My trouble with German Fantasy begins with my comparatively pale grasp of vocabulary and ends with the nature of the book industry. The vocabulary issue is not very interesting, is solved by practicing. The book industry in Germany is something I can't make heads or tails of. Books in Germany are expensive. The laws are structured so that prices cannot be undercut by corporations like Amazon, who still find a way to do so, albeit slightly, and infrequently. This means that small-town book-stores, used bookstores, and libraries are a very important part of every community. However, buying a nice copy of a book, or even a paperback, is very costly. This makes book-hoarding nigh impossible on a students budget. The other problem is the uneven quality of the books you can read; delightful covers, famous imprints, enticing blurbs mean nothing to me anymore. Often the most promising books I can find are translated from English, Italian or French. I might guess, in an attempt to make money from a book-hungry culture, publishers will print almost anything.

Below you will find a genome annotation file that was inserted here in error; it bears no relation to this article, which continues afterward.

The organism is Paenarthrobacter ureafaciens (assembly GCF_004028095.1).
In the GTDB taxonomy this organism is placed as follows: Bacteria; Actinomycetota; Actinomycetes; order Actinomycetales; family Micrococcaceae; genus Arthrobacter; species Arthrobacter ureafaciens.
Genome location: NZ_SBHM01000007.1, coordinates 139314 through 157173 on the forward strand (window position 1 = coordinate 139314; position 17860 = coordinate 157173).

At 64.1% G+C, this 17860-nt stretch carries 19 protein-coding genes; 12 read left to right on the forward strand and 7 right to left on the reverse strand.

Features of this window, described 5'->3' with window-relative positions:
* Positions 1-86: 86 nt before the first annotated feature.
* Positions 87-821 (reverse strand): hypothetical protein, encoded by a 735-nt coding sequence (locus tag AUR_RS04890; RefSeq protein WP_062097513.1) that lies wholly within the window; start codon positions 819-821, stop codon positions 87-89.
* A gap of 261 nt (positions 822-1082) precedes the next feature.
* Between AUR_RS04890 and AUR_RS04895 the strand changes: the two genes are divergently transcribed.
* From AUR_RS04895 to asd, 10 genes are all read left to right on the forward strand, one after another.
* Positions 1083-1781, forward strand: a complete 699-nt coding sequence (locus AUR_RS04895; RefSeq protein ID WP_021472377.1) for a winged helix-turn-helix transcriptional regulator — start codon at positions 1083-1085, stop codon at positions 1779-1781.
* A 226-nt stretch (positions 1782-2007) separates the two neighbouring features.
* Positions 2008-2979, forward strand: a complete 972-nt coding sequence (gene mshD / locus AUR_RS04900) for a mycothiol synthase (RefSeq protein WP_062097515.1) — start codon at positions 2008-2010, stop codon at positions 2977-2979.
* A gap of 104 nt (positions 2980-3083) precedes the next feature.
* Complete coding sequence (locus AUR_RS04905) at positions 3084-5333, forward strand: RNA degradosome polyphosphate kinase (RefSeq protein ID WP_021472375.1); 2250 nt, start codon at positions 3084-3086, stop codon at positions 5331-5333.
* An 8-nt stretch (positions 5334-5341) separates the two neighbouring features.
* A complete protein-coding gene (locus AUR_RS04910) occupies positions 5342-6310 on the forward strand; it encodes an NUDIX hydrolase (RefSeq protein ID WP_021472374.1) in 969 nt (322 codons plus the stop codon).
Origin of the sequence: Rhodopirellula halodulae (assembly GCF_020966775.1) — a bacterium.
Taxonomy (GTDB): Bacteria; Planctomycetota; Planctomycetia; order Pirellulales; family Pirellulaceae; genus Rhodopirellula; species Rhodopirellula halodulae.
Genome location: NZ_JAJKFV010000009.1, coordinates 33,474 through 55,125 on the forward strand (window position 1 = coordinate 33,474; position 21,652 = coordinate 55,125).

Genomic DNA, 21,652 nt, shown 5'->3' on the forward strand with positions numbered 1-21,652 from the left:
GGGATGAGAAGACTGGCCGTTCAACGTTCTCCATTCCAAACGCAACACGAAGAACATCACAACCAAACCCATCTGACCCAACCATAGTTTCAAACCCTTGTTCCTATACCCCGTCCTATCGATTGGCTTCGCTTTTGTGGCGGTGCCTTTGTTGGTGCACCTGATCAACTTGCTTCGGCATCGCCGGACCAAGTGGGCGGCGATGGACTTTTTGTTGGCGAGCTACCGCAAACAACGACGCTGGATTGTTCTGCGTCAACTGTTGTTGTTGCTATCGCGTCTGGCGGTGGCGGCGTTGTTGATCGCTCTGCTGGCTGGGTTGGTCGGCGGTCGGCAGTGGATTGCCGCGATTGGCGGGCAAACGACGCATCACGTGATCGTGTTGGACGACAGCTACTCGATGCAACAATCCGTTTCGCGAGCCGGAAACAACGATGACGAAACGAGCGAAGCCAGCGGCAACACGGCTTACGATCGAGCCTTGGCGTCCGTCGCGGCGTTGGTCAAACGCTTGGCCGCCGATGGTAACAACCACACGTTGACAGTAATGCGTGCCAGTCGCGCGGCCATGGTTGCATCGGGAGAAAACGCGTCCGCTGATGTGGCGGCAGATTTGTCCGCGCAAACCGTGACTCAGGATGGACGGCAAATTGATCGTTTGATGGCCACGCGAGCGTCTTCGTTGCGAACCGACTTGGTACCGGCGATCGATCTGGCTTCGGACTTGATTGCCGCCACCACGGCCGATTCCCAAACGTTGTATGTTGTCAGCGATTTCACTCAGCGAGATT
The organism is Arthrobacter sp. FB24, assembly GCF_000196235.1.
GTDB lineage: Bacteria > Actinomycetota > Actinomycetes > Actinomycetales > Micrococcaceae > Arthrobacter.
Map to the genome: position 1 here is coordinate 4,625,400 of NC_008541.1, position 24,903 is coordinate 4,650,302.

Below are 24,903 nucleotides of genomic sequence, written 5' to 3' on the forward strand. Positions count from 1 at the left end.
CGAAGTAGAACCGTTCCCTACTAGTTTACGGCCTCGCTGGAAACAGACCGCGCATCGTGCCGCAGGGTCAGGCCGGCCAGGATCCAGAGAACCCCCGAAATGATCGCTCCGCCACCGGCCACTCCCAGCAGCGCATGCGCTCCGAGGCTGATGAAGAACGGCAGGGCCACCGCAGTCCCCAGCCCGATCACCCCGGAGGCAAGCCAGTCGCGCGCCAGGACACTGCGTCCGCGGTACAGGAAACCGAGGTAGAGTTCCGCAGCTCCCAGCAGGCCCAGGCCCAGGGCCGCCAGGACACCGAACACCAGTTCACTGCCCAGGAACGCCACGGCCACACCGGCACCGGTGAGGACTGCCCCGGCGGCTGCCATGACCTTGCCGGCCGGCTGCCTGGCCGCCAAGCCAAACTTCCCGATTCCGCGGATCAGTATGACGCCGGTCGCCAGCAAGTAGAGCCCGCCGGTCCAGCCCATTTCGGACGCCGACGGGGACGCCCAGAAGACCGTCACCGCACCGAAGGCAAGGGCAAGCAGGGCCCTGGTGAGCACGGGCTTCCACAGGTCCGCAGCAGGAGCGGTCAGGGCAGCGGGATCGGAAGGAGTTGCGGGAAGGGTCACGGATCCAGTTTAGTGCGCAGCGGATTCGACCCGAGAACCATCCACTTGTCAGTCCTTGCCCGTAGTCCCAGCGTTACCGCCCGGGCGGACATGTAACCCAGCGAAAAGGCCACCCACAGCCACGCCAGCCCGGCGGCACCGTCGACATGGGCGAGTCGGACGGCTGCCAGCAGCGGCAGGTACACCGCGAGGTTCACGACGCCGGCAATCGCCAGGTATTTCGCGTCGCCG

That's very cynical of me, and as my grasp of German improves, I'm sure I'll be able to pick out better books, or even appreciate books more. This isn't a problem I run into in English ever. My ability to find good and inexpensive books in America is practically an art form. I've cashed in on bargain sales from the big sellers so often that my shelves at home are bursting. I'm pretty sure I've passed the one-thousand-mark this past summer. (My next dilemma: how to get my new acquisitions home.) I've sworn off buying new books; for the foreseeable future I will be looking to bookmooch, netgalley, and of  course the local libraries.

How about you, do you find yourself disappointed in the offerings of your favorite genre sometimes? Has quality been submerged by quantity? Am I kidding myself, am I delusional? What are your thoughts on the titles I mentioned? (I know you're dying to ask about Star Wars... ) What books are you excited about having gotten recently? Nothing you want to answer, then share with me your favorite library. I feel like I've seen every interesting library to see online, and yet I still want more. New reviews coming next week, I promise. 'Til then!